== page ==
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This SHOUT FROM THE STANDS is courtesy of an anonymous college swimming coach
The Robin Williams movie Jumaji is an absolute classic (R.I.P., sweet prince). Now you may have just read that line and thought “He’s not wrong, but what on earth does this have to do with swimming?” One of the most memorable lines in the movie (thanks to the popularity of an internet meme) is when Robin Williams’ character Alan is finally released from the game and he begins asking frantically “What year is it?!”
What year is it? It’s 2015. We have things like pizza topped with mini pizzas, wristwatches that can connect to the internet and make phone calls, and cars that can drive themselves. Gay marriage is legal nation-wide. We have elected a black President…twice. So why, in a world where we seem to be progressing and evolving so profoundly in a variety of ways, are we still having our men and women compete in different lengths of distance freestyle events?
What year is it?!
It’s not 1912, when Women’s swimming was finally added to the Olympics after 18 years of only Men’s events in the Games. They were “allowed” to compete in only two freestyle races, the 100m freestyle and the 4 x 100 freestyle relay. Meanwhile, the Men’s events included the 100m, 400m, 1500m freestyle, the 100m backstroke, the 200m and 400m breaststroke and the 4 x 200m freestyle relay. I guess they didn’t want any of those gals’ dainty little arms to get tired. Yes, 1912 was a different time back then. We were still 8 years away from the 19th Amendment in the US, giving women the right to vote. But come on, two events?!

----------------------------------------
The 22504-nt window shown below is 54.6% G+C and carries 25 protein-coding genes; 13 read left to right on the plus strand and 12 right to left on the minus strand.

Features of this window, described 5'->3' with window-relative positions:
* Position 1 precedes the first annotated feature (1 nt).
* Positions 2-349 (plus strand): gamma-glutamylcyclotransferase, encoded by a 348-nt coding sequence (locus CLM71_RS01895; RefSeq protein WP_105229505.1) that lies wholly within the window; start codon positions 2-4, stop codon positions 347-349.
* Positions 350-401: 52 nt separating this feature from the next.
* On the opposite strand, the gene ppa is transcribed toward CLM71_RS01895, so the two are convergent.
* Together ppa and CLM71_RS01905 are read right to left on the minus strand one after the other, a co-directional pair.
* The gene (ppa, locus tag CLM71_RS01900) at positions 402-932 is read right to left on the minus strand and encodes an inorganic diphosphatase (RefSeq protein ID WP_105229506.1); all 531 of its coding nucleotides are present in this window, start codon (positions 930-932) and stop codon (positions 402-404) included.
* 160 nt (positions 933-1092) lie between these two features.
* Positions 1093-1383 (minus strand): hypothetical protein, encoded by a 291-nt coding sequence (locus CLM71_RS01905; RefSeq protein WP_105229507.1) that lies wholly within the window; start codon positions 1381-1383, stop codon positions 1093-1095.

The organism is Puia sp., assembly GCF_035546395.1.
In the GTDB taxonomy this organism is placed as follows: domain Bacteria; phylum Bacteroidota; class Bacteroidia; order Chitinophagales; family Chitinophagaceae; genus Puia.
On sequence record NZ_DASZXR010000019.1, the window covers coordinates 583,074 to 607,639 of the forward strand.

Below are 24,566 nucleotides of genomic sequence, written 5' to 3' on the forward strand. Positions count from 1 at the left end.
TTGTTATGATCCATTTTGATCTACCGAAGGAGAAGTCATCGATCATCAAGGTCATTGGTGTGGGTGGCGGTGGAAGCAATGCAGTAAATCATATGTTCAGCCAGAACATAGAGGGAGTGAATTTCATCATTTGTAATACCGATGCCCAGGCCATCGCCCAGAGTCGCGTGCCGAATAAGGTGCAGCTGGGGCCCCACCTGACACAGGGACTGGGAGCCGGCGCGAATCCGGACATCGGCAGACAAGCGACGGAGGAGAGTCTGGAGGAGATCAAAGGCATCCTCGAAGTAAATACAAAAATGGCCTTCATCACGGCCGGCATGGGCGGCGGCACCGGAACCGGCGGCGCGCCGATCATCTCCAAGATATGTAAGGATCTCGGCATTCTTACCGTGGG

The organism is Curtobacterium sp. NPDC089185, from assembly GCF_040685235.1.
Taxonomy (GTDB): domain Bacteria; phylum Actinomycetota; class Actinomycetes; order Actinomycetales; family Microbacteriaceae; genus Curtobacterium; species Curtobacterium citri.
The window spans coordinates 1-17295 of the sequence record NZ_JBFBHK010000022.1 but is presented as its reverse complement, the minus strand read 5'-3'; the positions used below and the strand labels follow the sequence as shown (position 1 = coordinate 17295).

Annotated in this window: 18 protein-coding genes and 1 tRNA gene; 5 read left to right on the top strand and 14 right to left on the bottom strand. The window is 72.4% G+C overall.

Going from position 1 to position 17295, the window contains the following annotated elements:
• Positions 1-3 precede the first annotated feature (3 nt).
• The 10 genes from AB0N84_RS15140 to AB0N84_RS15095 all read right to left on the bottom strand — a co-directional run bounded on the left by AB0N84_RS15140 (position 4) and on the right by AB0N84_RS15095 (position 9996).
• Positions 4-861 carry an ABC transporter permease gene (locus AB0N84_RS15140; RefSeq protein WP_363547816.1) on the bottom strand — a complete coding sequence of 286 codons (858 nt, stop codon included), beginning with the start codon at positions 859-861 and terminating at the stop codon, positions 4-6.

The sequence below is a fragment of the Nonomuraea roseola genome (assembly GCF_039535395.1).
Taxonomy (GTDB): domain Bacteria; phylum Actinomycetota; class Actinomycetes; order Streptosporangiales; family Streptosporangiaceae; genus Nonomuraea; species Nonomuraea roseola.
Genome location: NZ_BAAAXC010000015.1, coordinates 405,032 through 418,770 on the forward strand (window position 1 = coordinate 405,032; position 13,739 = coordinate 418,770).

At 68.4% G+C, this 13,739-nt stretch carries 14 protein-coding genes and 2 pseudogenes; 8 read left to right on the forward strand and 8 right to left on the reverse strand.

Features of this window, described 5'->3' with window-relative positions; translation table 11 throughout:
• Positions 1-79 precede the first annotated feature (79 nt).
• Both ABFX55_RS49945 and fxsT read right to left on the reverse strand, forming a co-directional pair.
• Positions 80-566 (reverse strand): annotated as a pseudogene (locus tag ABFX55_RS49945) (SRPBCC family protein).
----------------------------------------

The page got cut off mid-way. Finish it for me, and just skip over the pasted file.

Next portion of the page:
It’s not 1920, when Women’s events were expanded to include the 300m freestyle. (Oh…a third event!) Still 100m shorter than the men’s freestyle equivalent of 400m. They just can’t quite give them that extra 100m in case they started to cry. I guess after Sybil Bauer broke the men’s 440m backstroke world record in 1922 they realized they better give the women another stroke to compete in because in 1924 backstroke and breaststroke were added to the women’s lineup. Still, the event total was 6-5 in favor of the Men. Because 6 events would have gotten too difficult for those lasses.
It’s not 1956 when butterfly was included as an Olympic event. And it was so nice of them to add butterfly as an option for both men and women in the same Olympics. Except for the fact that they added it as a 200m race for the men and a 100m race for the women. Wouldn’t want them to get too tired now, would we?
It’s not 1968 when the women were finally awarded a freestyle race over 400m long in the form of the 800m. A little more than half of the length of the Men’s longest freestyle event. Still, it wasn’t until 8 years later in the 1976 Games that the number of events offered to both Men and Women was first made equal at 13 a piece. It would stay this way each until 1984 when the number of events went back in favor of the Men at 15-14 with the difference being an additional relay. By 1996, after the addition of the Women’s 4 x 200m Freestyle relay as well as the 50m Freestyle for both sexes, the number of events was even at 16.
In 2008 we adopted the 10km marathon swim and the 34-event lineup that we operate with today was finalized. And so now, in 2015 Men and Women have the same event program with only one exception: the Men swim the 1500m freestyle while the Women compete in the 800m Freestyle.
But, why? What year is it?!
In a sport that is constantly evolving and a society that is progressing before our eyes, why have we somehow managed to retain one of the most ridiculous disparities in our sport? Are we trying to protect our women from something? Is it because Women can’t physiologically handle the extra 700m? Tell that to Katie Ledecky, whose current 15:25.48 would be ranked 90th in the world for men. Let me remind you she is an 18-year old woman. I bet she was really struggling through that final 700m.
How do we fix this problem?
Just nix the 800m and open the 1500m to all competitors? Possibly. But maybe a better idea would be to keep both events and allow both Men and Women the option to swim the 800m as well as the 1500m. Because after all, it’s 2015. And let’s be honest, who wouldn’t want to see Katie Ledecky in one more Olympic event? That’s what I thought.